I now buy only Purdue which may be bad but still tastes like chicken. I've tried some of the local natural chicken but they also look and taste like mutant chicken. I suppose we'll have to raise our own backyard chickens or become vegetarians.

Who needs meat?

Organic whole-wheat spaghetti with sardines and anchovies.
This simple tool makes easy work of opening sardine cans.

A filling dish that will make you forget meat and bread is Trader Joe's Organic Whole Wheat Spaghetti in bottled pasta sauce that gets added robustness from cans of sardines and anchovies with their oil.

I used 36 ounces of sauce (1 and a half Classico bottles), 16 ounces of spaghetti, 1 can of anchovies and 3 or 4 cans of sardines. 

I also add extra-virgin olive oil, red-pepper flakes and dried Italian herbs to the sauce.

The Trader Joe's package calls for cooking the pasta for 10-11 minutes, but I usually drain it and finish it in the sauce for the last 2 minutes or so.

The whole wheat spaghetti tastes like conventional pasta, but my body processes it better. A 16-ounce package of spaghetti, penne or bowties is $1.39.

H Mart food counter

The new food bar at H Mart in Englewood has counter and table seating.
After the store was renovated last year, the city closed the food counter.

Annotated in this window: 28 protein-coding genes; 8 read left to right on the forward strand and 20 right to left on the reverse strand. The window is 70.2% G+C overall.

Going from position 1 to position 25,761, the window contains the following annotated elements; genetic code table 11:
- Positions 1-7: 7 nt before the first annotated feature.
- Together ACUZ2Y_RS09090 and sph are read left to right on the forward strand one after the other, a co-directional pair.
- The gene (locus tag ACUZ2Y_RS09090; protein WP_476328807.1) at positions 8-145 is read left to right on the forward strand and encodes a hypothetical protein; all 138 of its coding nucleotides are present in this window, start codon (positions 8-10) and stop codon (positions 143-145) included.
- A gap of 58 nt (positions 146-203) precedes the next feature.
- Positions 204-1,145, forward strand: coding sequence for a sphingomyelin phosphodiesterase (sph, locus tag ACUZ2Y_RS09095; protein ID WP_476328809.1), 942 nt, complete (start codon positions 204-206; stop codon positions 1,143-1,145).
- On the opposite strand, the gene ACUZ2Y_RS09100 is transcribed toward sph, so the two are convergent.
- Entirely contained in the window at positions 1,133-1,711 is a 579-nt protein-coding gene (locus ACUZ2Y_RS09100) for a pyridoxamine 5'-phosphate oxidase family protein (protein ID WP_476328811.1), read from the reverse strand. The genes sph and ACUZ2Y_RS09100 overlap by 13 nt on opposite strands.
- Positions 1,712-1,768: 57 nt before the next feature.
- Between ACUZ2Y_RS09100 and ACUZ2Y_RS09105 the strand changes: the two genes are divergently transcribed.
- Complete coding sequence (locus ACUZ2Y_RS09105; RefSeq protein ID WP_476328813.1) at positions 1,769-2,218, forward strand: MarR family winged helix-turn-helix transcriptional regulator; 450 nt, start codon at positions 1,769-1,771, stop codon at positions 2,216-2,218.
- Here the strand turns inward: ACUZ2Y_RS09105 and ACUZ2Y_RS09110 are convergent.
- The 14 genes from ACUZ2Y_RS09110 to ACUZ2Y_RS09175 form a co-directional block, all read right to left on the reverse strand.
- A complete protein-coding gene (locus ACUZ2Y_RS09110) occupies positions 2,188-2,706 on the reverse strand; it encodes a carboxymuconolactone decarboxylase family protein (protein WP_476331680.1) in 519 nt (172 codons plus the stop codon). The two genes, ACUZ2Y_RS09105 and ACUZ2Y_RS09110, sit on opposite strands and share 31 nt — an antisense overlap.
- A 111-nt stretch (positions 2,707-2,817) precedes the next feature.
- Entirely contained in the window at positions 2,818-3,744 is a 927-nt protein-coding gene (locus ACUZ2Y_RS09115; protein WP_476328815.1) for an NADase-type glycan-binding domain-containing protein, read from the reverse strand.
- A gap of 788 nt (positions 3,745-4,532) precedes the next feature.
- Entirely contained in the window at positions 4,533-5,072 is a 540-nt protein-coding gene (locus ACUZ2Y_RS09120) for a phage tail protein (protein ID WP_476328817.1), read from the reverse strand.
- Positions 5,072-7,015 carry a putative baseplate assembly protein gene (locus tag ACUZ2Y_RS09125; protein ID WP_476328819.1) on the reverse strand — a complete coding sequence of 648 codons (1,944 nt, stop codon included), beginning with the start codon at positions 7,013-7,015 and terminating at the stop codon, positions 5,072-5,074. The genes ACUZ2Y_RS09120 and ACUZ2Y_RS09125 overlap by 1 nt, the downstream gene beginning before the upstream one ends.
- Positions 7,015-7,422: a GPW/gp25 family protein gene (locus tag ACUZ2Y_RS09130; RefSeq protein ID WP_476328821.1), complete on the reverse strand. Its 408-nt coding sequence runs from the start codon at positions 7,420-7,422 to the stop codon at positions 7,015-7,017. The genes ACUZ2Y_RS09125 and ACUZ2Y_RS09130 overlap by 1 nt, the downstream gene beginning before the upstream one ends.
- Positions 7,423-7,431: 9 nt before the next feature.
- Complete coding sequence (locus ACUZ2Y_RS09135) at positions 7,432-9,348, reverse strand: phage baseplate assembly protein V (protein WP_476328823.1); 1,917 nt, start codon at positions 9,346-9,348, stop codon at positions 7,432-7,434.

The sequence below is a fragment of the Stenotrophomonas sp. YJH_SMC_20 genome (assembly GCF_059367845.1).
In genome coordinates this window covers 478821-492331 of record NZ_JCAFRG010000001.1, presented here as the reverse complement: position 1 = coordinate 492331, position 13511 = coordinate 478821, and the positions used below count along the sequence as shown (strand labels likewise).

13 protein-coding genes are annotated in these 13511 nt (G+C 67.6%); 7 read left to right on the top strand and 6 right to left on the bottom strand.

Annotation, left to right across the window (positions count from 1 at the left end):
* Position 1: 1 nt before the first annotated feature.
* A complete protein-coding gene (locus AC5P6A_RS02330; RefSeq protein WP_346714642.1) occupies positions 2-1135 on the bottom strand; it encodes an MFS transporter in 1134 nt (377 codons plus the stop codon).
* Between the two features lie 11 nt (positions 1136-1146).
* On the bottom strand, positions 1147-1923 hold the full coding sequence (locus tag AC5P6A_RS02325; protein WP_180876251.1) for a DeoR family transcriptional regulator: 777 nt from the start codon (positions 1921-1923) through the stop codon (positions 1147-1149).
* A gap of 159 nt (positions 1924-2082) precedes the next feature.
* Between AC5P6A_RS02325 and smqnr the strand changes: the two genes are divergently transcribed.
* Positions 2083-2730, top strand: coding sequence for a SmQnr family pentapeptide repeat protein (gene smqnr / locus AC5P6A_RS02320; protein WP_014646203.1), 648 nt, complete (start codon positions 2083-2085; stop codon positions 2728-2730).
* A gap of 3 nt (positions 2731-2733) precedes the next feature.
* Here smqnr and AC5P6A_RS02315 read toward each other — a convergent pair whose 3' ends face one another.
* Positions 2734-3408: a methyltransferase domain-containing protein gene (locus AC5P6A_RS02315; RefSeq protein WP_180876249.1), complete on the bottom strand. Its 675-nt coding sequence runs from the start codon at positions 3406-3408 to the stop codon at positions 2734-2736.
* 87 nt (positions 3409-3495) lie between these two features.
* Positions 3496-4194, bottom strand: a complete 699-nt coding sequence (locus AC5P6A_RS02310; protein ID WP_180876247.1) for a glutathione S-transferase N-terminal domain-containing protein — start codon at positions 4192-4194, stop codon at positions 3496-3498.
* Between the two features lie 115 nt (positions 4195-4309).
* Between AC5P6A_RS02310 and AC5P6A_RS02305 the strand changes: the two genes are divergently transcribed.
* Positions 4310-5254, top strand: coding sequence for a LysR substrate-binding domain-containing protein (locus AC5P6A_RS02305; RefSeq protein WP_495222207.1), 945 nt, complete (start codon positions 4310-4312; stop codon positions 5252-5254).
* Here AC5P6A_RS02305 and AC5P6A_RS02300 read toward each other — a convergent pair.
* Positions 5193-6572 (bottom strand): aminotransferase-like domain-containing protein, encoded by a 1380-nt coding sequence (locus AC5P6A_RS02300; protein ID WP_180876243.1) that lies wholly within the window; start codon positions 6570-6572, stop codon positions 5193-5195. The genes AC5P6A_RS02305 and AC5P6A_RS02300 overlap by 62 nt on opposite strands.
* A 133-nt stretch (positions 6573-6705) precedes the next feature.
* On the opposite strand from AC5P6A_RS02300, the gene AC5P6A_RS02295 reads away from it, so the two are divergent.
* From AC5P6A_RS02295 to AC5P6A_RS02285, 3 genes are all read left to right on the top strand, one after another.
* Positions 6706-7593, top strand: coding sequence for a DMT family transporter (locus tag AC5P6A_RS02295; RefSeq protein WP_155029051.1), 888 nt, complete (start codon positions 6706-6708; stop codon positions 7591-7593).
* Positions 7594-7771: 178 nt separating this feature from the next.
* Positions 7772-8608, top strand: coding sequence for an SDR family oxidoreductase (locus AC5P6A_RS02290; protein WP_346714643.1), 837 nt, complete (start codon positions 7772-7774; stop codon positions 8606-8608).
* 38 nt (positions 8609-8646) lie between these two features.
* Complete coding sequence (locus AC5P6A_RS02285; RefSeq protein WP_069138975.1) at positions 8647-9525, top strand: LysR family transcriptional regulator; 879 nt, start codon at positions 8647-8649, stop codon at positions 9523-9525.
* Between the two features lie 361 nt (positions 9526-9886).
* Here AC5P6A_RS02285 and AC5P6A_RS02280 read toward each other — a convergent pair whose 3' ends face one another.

Englewood has allowed H Mart to open a food counter in its renovated store.

The counter opened after the renovation, then was closed by the city. The approval came about three months ago, an employee said.

Korean Potato Salad contains mayonnaise, egg, cucumber and raisins.

Crunchy Cucumber Kimchi is one of my family's favorites.

Shin Ramyun is an instant dried noodle soup with a spicy kick.

I went to the Englewood H Mart last week after dropping my teen-age son off at a friend's house nearby.

I picked up two side dishes, Korean Potato Salad ($3.49) and Cucumber Kimchi (also $3.49), and a 5-pack package of spicy Shin Ramyun ($5.49), his favorite instant soup.

Chicken and spices

Leftover chicken went into a takeout container for storage in the refrigerator.

One of my favorite preparations for chicken and fish is coating them in spices before roasting them in the oven.

I keep a large plastic container filled with bread crumbs and spices in the refrigerator.